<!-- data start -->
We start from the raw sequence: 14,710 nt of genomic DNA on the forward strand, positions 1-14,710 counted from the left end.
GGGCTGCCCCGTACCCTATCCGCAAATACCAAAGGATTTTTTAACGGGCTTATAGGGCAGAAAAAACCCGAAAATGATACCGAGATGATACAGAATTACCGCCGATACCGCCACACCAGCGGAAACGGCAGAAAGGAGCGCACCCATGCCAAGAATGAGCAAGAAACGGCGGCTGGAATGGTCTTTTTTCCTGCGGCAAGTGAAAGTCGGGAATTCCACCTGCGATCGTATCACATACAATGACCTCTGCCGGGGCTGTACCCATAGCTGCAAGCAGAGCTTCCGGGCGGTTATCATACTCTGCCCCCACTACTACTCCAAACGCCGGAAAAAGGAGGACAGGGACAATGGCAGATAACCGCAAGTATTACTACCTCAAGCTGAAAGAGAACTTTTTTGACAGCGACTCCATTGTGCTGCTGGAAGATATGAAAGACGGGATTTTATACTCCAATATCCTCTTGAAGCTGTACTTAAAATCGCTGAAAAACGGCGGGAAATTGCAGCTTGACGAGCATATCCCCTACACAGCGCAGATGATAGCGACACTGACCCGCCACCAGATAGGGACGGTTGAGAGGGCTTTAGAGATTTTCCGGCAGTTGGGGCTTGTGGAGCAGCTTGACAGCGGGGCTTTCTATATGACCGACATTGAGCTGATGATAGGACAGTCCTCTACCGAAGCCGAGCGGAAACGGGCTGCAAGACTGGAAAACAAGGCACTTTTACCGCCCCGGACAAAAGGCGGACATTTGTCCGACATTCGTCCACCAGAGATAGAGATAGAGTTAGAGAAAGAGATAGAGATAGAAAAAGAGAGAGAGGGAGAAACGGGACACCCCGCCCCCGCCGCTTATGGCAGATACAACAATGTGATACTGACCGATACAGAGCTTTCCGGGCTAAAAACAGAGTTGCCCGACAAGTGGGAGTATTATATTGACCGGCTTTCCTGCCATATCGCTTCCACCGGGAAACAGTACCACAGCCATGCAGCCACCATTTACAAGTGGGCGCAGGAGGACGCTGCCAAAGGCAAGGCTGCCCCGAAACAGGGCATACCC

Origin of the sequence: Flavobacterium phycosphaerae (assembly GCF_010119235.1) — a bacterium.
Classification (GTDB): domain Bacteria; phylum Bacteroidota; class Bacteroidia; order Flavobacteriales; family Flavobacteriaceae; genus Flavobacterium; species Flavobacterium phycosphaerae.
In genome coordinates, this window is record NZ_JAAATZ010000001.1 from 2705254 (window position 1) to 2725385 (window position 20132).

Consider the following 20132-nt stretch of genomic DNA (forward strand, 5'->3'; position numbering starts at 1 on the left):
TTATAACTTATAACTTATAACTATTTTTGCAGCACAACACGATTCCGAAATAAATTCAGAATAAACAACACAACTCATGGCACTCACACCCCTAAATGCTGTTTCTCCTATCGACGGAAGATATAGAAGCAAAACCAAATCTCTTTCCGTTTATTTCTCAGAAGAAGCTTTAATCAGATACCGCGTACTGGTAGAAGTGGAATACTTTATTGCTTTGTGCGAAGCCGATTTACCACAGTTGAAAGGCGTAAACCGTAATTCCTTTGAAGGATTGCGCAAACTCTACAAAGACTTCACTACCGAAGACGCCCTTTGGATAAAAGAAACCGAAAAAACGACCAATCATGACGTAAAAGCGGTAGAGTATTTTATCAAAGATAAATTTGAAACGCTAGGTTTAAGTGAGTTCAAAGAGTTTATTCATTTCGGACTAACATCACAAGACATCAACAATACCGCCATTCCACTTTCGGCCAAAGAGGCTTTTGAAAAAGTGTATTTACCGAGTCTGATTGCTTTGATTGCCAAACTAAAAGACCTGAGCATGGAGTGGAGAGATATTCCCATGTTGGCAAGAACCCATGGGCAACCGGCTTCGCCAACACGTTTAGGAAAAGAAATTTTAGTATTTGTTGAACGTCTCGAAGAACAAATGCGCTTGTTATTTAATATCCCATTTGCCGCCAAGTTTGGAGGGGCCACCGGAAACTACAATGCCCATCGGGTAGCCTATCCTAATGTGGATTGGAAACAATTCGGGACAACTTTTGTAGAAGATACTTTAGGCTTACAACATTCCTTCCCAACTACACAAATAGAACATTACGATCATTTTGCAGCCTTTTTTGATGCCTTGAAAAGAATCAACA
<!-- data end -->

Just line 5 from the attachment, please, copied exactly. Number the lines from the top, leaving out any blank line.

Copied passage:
In genome coordinates, this window is record NZ_JAAATZ010000001.1 from 2705254 (window position 1) to 2725385 (window position 20132).